Harvey Weinstein Hospitalized With Chest Pains Following His Sentencing, Rep Says

Convicted rapist Harvey Weinstein was hospitalized after suffering chest pains following his sentencing Wednesday and taken to Bellevue Hospital, his spokesman told Page Six. The disgraced Hollywood producer, who was sentenced to 23 years in prison after being convicted of first-degree criminal sexual act charge and third-degree rape, will be treated for his "ongoing heart problems" and evaluated for "a complication related to his back surgery," Juda Engelmayer told the outlet.

"We are incredibly appreciative of the level of care and attention the NYC Dept. of Corrections is showing regarding Mr. Weinstein’s medical condition," Engelmayer said after the sentencing, adding that Weinstein would likely be "held overnight for observation."

This is just one of Weinstein's many health problems since the start of his trial, including a fall Sunday morning while in custody, according to Engelmayer.

"Harvey says his head throbs all the time and thinks he has a concussion. He has not been officially diagnosed," Englemayer said, adding that Weinstein has "had a lot of time to think about his life and what he's done" while incarcerated, adding, "He said he wasn't a nice guy and that's how he got here."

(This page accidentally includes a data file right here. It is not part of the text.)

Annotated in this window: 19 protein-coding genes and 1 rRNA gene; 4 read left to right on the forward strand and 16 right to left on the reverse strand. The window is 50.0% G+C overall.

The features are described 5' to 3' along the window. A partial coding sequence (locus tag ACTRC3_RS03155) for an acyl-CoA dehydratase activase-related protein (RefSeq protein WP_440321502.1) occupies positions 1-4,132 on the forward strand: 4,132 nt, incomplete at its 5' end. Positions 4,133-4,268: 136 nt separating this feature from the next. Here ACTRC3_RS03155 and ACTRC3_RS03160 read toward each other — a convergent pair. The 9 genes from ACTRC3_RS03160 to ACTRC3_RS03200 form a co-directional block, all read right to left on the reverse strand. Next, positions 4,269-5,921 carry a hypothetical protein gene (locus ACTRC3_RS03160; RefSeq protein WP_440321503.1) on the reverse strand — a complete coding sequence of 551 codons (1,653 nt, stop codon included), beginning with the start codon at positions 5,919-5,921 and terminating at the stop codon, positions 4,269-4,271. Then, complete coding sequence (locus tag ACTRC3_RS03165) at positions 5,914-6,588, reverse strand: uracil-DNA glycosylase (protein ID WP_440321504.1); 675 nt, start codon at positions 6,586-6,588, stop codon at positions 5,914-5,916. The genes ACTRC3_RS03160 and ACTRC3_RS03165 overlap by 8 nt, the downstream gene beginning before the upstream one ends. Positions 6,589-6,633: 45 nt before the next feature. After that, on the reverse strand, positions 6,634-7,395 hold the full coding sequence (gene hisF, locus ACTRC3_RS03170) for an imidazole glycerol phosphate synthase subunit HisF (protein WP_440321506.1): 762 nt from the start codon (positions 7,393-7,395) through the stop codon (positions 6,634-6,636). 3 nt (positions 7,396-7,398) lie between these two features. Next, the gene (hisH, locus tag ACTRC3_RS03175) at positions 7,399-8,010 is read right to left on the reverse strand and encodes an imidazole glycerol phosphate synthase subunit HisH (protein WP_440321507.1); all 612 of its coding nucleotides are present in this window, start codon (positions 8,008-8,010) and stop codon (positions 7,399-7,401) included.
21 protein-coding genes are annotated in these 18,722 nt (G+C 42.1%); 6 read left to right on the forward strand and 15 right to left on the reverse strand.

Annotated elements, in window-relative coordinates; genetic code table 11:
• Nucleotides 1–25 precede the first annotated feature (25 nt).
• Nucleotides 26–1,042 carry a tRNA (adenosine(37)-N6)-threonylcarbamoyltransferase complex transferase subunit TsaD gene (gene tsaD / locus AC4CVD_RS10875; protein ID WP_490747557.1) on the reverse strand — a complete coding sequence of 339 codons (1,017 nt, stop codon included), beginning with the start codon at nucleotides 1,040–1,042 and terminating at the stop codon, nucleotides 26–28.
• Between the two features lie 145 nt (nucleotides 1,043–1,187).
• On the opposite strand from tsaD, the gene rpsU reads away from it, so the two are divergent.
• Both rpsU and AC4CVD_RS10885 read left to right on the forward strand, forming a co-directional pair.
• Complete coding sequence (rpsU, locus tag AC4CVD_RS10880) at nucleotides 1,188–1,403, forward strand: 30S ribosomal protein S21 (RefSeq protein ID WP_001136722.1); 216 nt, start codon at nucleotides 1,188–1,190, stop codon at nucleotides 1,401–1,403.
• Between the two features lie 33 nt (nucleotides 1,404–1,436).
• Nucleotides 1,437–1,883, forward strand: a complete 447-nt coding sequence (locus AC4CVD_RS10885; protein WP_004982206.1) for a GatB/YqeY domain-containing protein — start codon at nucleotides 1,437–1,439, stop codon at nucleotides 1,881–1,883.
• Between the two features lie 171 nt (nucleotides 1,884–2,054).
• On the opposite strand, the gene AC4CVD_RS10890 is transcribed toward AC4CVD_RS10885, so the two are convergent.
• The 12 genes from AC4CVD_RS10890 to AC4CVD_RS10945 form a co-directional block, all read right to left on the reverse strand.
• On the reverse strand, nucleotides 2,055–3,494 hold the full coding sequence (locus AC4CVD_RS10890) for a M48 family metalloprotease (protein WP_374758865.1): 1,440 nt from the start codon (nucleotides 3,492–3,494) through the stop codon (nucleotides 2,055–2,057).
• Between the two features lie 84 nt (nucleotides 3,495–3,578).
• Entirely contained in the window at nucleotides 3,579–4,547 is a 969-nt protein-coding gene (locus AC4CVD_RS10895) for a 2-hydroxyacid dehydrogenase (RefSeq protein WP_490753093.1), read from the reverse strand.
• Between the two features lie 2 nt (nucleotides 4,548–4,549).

Weinstein was also hospitalized following his conviction on Feb. 24 due to a heart issue, for which Engelmayer told CNN doctors had inserted a stent.

Prior to his sentencing, Cy Vance, Manhattan District Attorney, said the women that testified about their assault "pulled our justice system into the 21st century," as per ABC News.

"Rape is rape whether it's committed by a stranger in a dark alley or a domestic partner in a working relationship," he said.

The following day on PBS News Hour, he praised the role of the sexual assault survivors in testifying against Weinstein.

"In the examination of the survivors during the Weinstein trial, there was a lot of victim-blaming, a lot of harsh questioning of the survivors, which I don't think, number one, was particularly effective, I also think really was counterproductive to the defense," he said.

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"The survivors who were asked these questions, they obviously responded with honesty, often with emotion. It was a difficult and a grueling experience for them," he continued. "And, at the end of the day, I don't believe that is necessarily the most effective way to cross-examine a survivor of sexual assault, as a defense attorney, having been a defense attorney for 20 years myself."

Photo credit: Kevin Hagen / Stringer, Getty